Metcalf explains that to "eliminate" measles, everyone in a population does not need to be vaccinated, but enough have to be vaccinated to achieve what is referred to as herd immunity. The theory behind this is that, even if a person hasn't been vaccinated, he or she is indirectly protected because most people around that person are vaccinated. Therefore, the disease can't be as easily transmitted. Achieving herd immunity is a goal of WHO and other groups like UNICEF. They hope to exceed 90 percent measles vaccination coverage nationally to achieve elimination.

"Upping the age may be the easiest change to make to help reach these elimination goals," said Metcalf. "It's more of an adjustment to the rules. That said, this change alone may not be enough to get us above elimination levels in most areas. Programs are going to have to improve, too."


Contact: B. Rose Huber
Princeton University, Woodrow Wilson School of Public and International Affairs

Related medicine news :

1. Expanding Access to Medicaid Would Save Lives: Study
2. Expanding Medicaid to low-income adults leads to improved health, fewer deaths
3. Expanding database enables discoveries in emerging field of metabolomics
4. Assessing the cost of the Affordable Care Act and expanding Medicaid
5. PMD Healthcare Announces Expanding Role of Spiro PD Personal Spirometer as CDC Reports Earliest Flu Season in 10 Years
6. Pool Services Technologies is Expanding
7. US Drug Watchdog Is Expanding Their Effort To Ensure Victims Transvaginal Sling,Tape,Or Mesh Failure Get The Names And Contacts of Top Caliber Attorneys-Who Are All Women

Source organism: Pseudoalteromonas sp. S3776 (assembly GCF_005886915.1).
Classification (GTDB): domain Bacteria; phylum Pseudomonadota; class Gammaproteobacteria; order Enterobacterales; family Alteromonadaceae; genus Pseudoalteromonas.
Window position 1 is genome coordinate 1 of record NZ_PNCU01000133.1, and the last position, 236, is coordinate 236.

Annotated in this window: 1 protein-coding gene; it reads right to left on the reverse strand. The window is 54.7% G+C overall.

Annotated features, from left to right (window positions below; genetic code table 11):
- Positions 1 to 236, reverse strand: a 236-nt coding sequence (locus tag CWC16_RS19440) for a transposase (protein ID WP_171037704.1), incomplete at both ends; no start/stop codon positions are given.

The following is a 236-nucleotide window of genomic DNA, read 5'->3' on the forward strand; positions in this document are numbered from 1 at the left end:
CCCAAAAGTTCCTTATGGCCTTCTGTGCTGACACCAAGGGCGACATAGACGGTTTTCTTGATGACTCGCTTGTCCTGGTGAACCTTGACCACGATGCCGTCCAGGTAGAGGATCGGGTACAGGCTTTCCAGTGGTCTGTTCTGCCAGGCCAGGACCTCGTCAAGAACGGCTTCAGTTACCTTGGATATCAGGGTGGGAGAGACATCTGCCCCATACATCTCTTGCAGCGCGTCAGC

8. US Drug Watchdog Is Expanding Their Yaz-Yasmin Birth Control Pill Initiative and They Urge Victims to Contact the Johnson Law Group if They Had a Heart Attack or Stroke
9. Sisters of Bon Secours Expanding Service Program
10. Prestige Food Trucks - Central Florida Food Truck Builder Moves To New Location and Offers Expanding Services
11. Nashville Periodontal Group Is Expanding Their Sedation Dentistry To Include Patients In Forest Hills, TN Needing Dental Anxiety Relief
Post Your Comments:
(Date:10/13/2017)... ... , ... Yisrayl Hawkins, Pastor and Overseer at The House of Yahweh, has ... least understood books in the Holy Scriptures, Revelation. The Book of Revelation paints a ... centuries. Many have tossed it off as mere rubbish, but Yisrayl Hawkins says that ...
(Date:10/12/2017)... ... 12, 2017 , ... First Healthcare Compliance (FHC), an industry ... a range of technology and learning solutions at the 68th Annual American Healthcare ... be held October 14–18, 2017 at the Mandalay Bay Resort in Las Vegas, ...
(Date:10/12/2017)... ... October 12, 2017 , ... The American College of Medical Informatics ... PhD, FACMI, during the Opening Session of AMIA’s Annual Symposium in Washington, D.C. AMIA’s ... of Morris F. Collen, a pioneer in the field of medical informatics, this prestigious ...
(Date:10/12/2017)... , ... October 12, 2017 , ... Leading pediatric oncology ... in Washington, D.C., for the 49th Congress of the International Society of Paediatric ... President of the Center for Cancer and Blood Disorders at Children’s National, ...
(Date:10/12/2017)... ... October 12, 2017 , ... ... wound care advancements to physician colleagues, skilled nursing facility medical directors and other ... Treacherous Waters of Wound Care." , "At many of these conferences we get ...
Breaking Medicine News(10 mins):
(Date:9/25/2017)... Sept. 25, 2017  EpiVax, Inc., a leader ... and immune-engineering today announced the launch of EpiVax ... of personalized therapeutic cancer vaccines. EpiVax has provided ... access to enabling technologies to the new precision ... lead EpiVax Oncology as Chief Executive Officer. Gad ...
(Date:9/19/2017)... Mich. , Sept. 19, 2017 HistoSonics, Inc., a venture-backed medical device company ... destruction of targeted tissues, announced three leadership team developments today:   ... PhD ... ... Veteran medical device executive Josh ...
(Date:9/13/2017)... --  OrthoAtlanta has been named the official orthopedic and ... for the 2018 College Football Playoff (CFP) National Championship to ... in Atlanta, Georgia . OrthoAtlanta is proud ... participating in many activities leading up to, and including the ... ...
Breaking Medicine Technology: